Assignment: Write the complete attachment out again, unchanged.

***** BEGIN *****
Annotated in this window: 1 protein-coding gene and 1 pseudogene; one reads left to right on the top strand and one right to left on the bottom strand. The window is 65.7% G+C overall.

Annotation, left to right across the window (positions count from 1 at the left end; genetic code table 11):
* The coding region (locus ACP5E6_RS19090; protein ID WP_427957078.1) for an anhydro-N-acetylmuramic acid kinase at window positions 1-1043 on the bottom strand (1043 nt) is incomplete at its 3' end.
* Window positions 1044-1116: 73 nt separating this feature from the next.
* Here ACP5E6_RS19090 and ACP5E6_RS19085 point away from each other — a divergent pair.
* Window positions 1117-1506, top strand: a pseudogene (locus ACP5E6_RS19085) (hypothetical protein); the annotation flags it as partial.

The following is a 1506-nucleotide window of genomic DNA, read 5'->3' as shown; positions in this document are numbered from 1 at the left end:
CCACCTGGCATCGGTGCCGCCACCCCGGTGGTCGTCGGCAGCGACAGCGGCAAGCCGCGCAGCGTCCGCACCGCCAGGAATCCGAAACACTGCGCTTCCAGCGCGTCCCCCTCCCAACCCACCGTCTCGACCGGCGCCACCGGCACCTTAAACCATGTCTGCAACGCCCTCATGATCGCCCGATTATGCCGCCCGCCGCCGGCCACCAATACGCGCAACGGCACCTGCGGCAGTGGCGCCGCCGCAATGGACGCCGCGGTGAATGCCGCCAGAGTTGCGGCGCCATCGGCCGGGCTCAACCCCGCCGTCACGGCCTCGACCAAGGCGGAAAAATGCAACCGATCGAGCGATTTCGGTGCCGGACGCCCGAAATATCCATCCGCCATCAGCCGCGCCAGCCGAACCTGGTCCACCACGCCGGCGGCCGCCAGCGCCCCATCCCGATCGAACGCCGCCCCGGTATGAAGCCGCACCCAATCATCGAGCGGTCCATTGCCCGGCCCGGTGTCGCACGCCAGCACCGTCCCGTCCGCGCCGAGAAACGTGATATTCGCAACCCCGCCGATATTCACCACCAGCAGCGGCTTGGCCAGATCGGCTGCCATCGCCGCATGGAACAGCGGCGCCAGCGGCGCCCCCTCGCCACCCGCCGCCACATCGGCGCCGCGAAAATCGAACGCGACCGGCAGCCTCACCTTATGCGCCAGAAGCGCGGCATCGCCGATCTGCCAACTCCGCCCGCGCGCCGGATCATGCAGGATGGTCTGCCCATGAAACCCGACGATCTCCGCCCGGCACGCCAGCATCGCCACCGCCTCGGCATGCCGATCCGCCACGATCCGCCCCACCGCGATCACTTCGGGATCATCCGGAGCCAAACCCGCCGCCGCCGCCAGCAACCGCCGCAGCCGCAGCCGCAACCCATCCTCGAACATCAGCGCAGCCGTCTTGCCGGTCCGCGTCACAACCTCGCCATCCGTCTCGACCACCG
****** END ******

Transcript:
Annotated in this window: 1 protein-coding gene and 1 pseudogene; one reads left to right on the top strand and one right to left on the bottom strand. The window is 65.7% G+C overall.

Annotation, left to right across the window (positions count from 1 at the left end; genetic code table 11):
* The coding region (locus ACP5E6_RS19090; protein ID WP_427957078.1) for an anhydro-N-acetylmuramic acid kinase at window positions 1-1043 on the bottom strand (1043 nt) is incomplete at its 3' end.
* Window positions 1044-1116: 73 nt separating this feature from the next.
* Here ACP5E6_RS19090 and ACP5E6_RS19085 point away from each other — a divergent pair.
* Window positions 1117-1506, top strand: a pseudogene (locus ACP5E6_RS19085) (hypothetical protein); the annotation flags it as partial.

The following is a 1506-nucleotide window of genomic DNA, read 5'->3' as shown; positions in this document are numbered from 1 at the left end:
CCACCTGGCATCGGTGCCGCCACCCCGGTGGTCGTCGGCAGCGACAGCGGCAAGCCGCGCAGCGTCCGCACCGCCAGGAATCCGAAACACTGCGCTTCCAGCGCGTCCCCCTCCCAACCCACCGTCTCGACCGGCGCCACCGGCACCTTAAACCATGTCTGCAACGCCCTCATGATCGCCCGATTATGCCGCCCGCCGCCGGCCACCAATACGCGCAACGGCACCTGCGGCAGTGGCGCCGCCGCAATGGACGCCGCGGTGAATGCCGCCAGAGTTGCGGCGCCATCGGCCGGGCTCAACCCCGCCGTCACGGCCTCGACCAAGGCGGAAAAATGCAACCGATCGAGCGATTTCGGTGCCGGACGCCCGAAATATCCATCCGCCATCAGCCGCGCCAGCCGAACCTGGTCCACCACGCCGGCGGCCGCCAGCGCCCCATCCCGATCGAACGCCGCCCCGGTATGAAGCCGCACCCAATCATCGAGCGGTCCATTGCCCGGCCCGGTGTCGCACGCCAGCACCGTCCCGTCCGCGCCGAGAAACGTGATATTCGCAACCCCGCCGATATTCACCACCAGCAGCGGCTTGGCCAGATCGGCTGCCATCGCCGCATGGAACAGCGGCGCCAGCGGCGCCCCCTCGCCACCCGCCGCCACATCGGCGCCGCGAAAATCGAACGCGACCGGCAGCCTCACCTTATGCGCCAGAAGCGCGGCATCGCCGATCTGCCAACTCCGCCCGCGCGCCGGATCATGCAGGATGGTCTGCCCATGAAACCCGACGATCTCCGCCCGGCACGCCAGCATCGCCACCGCCTCGGCATGCCGATCCGCCACGATCCGCCCCACCGCGATCACTTCGGGATCATCCGGAGCCAAACCCGCCGCCGCCGCCAGCAACCGCCGCAGCCGCAGCCGCAACCCATCCTCGAACATCAGCGCAGCCGTCTTGCCGGTCCGCGTCACAACCTCGCCATCCGTCTCGACCACCG